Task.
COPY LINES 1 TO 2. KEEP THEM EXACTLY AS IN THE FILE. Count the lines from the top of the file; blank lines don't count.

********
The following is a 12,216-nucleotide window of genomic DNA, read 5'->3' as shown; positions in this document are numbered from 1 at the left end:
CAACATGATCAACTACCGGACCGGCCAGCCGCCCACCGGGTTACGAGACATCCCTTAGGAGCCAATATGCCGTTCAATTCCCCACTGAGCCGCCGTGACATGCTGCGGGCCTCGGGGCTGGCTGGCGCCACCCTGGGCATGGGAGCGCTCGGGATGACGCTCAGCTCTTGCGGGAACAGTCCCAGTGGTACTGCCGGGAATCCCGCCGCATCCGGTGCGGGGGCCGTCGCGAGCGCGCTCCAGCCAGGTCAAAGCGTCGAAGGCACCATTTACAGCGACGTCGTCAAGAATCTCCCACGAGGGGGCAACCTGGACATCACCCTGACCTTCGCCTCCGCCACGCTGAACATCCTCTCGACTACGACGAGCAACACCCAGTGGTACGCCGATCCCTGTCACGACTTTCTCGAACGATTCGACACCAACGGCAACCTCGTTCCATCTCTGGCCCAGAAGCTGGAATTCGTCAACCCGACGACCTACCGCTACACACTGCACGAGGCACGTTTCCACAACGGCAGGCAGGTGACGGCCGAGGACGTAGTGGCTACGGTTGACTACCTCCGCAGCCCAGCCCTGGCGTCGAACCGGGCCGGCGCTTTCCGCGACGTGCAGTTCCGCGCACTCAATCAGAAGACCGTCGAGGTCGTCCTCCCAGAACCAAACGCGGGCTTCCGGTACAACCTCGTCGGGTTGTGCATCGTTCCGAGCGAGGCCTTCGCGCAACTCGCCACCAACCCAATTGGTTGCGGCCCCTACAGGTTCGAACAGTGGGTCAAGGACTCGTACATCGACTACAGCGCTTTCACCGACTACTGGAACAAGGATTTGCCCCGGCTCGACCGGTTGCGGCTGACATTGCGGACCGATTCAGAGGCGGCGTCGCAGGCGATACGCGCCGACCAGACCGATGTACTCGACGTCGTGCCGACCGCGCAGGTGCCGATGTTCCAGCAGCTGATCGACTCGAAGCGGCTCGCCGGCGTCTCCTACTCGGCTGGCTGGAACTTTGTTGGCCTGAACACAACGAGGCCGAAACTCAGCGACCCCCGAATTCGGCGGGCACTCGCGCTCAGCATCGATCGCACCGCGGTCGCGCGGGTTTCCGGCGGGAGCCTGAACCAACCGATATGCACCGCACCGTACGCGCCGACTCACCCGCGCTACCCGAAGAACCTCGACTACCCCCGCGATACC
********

The following is a 12,216-nucleotide window of genomic DNA, read 5'->3' as shown; positions in this document are numbered from 1 at the left end:
CAACATGATCAACTACCGGACCGGCCAGCCGCCCACCGGGTTACGAGACATCCCTTAGGAGCCAATATGCCGTTCAATTCCCCACTGAGCCGCCGTGACATGCTGCGGGCCTCGGGGCTGGCTGGCGCCACCCTGGGCATGGGAGCGCTCGGGATGACGCTCAGCTCTTGCGGGAACAGTCCCAGTGGTACTGCCGGGAATCCCGCCGCATCCGGTGCGGGGGCCGTCGCGAGCGCGCTCCAGCCAGGTCAAAGCGTCGAAGGCACCATTTACAGCGACGTCGTCAAGAATCTCCCACGAGGGGGCAACCTGGACATCACCCTGACCTTCGCCTCCGCCACGCTGAACATCCTCTCGACTACGACGAGCAACACCCAGTGGTACGCCGATCCCTGTCACGACTTTCTCGAACGATTCGACACCAACGGCAACCTCGTTCCATCTCTGGCCCAGAAGCTGGAATTCGTCAACCCGACGACCTACCGCTACACACTGCACGAGGCACGTTTCCACAACGGCAGGCAGGTGACGGCCGAGGACGTAGTGGCTACGGTTGACTACCTCCGCAGCCCAGCCCTGGCGTCGAACCGGGCCGGCGCTTTCCGCGACGTGCAGTTCCGCGCACTCAATCAGAAGACCGTCGAGGTCGTCCTCCCAGAACCAAACGCGGGCTTCCGGTACAACCTCGTCGGGTTGTGCATCGTTCCGAGCGAGGCCTTCGCGCAACTCGCCACCAACCCAATTGGTTGCGGCCCCTACAGGTTCGAACAGTGGGTCAAGGACTCGTACATCGACTACAGCGCTTTCACCGACTACTGGAACAAGGATTTGCCCCGGCTCGACCGGTTGCGGCTGACATTGCGGACCGATTCAGAGGCGGCGTCGCAGGCGATACGCGCCGACCAGACCGATGTACTCGACGTCGTGCCGACCGCGCAGGTGCCGATGTTCCAGCAGCTGATCGACTCGAAGCGGCTCGCCGGCGTCTCCTACTCGGCTGGCTGGAACTTTGTTGGCCTGAACACAACGAGGCCGAAACTCAGCGACCCCCGAATTCGGCGGGCACTCGCGCTCAGCATCGATCGCACCGCGGTCGCGCGGGTTTCCGGCGGGAGCCTGAACCAACCGATATGCACCGCACCGTACGCGCCGACTCACCCGCGCTACCCGAAGAACCTCGACTACCCCCGCGATACC